Next you need the Magisk Manager app on your phone to install. In addition to serving as a root administration app to grant or deny superuser permissions to other apps, this app also provides an interface for installing Magisk modules and helps you get your root status on the Google Security Network to hide.
To install the Magisk Manager, tap the following link from your OnePlus 6. You may need to long press the link and select "Download Link" depending on your browser. Once the file has been downloaded, open it in your notification box (just tap Download complete notification), then hit "Install" when prompted.
Note: If this is the first time Sideloading an app on this device, you need to tap on "Settings" in the popup after launching the APK, then check the box next to "Allow from this source." From there tap once on the back button, then you can tap the "Install" button.
Step 4: Download the Magisk Framework ZIP
Now open the Magisk Manager app and you will be asked if you would like to install Magisk (this refers to the underlying Magisk framework and not the Magisk Manager app), if you ask yourself). To do so, tap Install at the prompt, select Download Zip Only, and then click Allow in the permission request.
Once the Magisk Manager application finishes downloading the file, go ahead and boot your phone into TWRP. If you have never done so, make sure that Advanced Reboot is enabled in Developer Options, and then press and hold the Power button. Select "Reboot" at the first prompt, then "Recovery" at the second and confirm your choice.
When TWRP loads You are asked to enter your lock screen password or PIN to decrypt the memory. Once you have done this, tap the Install button on the TWRP Main Menu and navigate to the MagiskManager folder on your device's internal memory partition. Then select the file Magisk-vX.X.zip .
Next, swipe the slider at the bottom of the screen to flash the Magisk ZIP – this is the part that rooted your phone. It takes about 30 seconds, but when it's done, tap Reboot System to finish.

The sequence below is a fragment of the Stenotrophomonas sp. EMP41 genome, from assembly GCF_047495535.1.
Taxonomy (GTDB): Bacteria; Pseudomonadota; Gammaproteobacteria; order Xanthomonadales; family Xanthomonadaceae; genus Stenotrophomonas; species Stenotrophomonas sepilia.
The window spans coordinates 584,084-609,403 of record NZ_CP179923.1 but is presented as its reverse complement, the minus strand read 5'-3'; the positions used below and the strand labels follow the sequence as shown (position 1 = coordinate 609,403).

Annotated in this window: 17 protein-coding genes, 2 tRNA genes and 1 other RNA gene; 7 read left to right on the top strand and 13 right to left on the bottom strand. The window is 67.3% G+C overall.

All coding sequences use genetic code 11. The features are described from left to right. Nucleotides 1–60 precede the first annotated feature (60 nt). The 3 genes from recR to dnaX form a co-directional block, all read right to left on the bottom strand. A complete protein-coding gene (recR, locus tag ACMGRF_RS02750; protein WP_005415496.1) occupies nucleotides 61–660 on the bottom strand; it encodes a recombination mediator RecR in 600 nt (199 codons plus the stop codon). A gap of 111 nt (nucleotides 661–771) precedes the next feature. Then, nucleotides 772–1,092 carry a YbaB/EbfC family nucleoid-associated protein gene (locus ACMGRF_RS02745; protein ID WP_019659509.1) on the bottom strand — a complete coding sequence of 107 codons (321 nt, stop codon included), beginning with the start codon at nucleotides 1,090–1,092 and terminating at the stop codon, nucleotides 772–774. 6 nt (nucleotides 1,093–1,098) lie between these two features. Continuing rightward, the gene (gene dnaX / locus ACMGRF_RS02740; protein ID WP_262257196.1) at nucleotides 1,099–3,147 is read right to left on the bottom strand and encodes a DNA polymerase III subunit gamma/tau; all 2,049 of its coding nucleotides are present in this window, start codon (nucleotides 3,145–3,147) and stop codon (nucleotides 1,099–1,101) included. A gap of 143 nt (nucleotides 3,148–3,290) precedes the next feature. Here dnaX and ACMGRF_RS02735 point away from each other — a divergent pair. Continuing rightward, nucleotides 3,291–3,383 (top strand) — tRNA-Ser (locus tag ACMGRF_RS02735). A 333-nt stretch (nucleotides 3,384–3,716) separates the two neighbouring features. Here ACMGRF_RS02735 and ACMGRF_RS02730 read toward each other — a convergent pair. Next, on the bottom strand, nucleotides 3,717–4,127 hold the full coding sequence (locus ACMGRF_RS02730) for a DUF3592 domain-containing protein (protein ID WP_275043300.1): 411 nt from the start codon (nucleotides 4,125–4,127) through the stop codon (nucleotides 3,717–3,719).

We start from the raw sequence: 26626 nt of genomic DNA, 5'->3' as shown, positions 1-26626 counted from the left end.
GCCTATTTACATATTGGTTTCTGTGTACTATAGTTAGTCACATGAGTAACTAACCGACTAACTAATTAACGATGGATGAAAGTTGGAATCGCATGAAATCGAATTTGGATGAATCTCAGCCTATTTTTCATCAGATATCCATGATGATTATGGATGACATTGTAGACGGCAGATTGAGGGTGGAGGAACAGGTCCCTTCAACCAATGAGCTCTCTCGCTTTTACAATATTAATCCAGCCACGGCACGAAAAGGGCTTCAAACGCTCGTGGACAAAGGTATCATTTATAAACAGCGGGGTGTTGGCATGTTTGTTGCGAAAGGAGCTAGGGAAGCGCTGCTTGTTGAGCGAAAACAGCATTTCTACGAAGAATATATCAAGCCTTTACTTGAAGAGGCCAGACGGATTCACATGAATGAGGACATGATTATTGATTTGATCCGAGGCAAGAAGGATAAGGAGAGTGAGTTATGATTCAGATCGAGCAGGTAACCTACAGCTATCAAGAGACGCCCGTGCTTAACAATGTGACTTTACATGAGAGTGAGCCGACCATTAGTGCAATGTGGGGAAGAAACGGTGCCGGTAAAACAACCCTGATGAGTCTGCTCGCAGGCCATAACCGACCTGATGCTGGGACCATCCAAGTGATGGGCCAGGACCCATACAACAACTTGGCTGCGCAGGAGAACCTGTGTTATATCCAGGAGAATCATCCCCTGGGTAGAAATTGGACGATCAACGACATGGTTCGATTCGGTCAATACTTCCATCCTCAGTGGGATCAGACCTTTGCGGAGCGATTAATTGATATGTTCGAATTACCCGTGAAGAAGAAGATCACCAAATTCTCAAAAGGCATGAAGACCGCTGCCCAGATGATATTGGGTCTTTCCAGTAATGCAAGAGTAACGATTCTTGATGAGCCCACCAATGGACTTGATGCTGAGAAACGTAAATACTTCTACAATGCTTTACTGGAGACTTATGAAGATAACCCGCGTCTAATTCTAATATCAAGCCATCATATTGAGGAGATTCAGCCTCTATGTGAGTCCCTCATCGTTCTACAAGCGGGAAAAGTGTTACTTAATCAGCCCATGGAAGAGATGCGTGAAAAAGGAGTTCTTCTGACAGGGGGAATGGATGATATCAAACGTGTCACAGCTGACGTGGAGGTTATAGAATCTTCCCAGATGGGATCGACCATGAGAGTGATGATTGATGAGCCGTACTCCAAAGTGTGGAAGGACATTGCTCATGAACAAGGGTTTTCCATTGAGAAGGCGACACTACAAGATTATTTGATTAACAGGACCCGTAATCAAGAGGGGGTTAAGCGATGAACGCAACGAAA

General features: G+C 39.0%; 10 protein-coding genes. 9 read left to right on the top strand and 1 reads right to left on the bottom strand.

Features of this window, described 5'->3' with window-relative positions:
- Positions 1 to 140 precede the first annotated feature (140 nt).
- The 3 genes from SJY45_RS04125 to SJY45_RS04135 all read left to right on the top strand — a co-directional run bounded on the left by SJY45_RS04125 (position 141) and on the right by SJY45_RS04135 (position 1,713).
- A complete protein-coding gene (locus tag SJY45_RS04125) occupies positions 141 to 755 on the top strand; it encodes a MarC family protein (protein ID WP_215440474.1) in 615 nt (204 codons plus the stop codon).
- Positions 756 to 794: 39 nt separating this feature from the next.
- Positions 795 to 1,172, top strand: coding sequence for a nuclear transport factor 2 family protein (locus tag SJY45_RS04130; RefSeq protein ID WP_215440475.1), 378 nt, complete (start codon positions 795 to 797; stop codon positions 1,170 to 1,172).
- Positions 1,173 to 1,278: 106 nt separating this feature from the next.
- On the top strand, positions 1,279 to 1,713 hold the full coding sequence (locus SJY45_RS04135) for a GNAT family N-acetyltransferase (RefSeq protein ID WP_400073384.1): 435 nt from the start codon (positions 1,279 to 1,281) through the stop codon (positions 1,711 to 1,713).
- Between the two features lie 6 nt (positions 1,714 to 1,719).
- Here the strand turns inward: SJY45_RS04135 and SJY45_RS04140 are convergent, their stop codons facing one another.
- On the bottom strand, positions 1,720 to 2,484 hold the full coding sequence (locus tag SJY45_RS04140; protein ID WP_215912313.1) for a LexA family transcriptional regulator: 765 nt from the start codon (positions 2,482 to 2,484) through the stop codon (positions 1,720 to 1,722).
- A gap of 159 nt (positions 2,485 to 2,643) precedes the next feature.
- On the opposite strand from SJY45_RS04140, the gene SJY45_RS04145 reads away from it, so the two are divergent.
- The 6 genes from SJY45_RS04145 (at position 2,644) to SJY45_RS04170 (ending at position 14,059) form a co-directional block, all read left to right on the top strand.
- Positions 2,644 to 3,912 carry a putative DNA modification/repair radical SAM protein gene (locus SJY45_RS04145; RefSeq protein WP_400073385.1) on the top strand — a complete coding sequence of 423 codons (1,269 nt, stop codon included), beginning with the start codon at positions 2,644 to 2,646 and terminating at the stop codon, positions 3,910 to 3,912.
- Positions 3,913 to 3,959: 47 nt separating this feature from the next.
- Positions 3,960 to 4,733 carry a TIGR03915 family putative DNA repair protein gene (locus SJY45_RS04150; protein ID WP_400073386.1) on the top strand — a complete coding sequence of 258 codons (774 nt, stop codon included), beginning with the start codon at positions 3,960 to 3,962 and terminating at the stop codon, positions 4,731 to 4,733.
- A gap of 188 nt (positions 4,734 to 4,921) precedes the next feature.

When you get up, you should be completely rooted! To verify this, install an app called Root Checker by developer Joeykrim.
Next, open Root Checker and scroll through the prompts the first time you run it. Then tap the Verify Root button on the main screen. You should see a pop-up window. This is a superuser request. In the future, apps will ask for root access. At this prompt, tap Grant, then you should see the message "Congratulations, root access is installed on this device!" See
Finally, open the Magisk Manager app and press the button labeled "Tap to start SafetyNet check" Next, press "Yes" on the popup, then wait a few seconds.
If everything went smoothly, the second box on the main screen should now show "SafetyNet Check Success" followed by two green check marks. This means that Google's anti-tampering system does not know you are rooted, which means you can continue to use apps based on SafetyNet such as Netflix and Android Pay.
If you follow this guide, you should not have problems with the SafetyNet exam. But just in case you do, you can use this guide to eliminate them. And now that you're rooted in, you can start building on all the cool features of Magisk – look at our coverage on the subject!
Do not miss: Magisk 101 – Getting Started with Systemless Root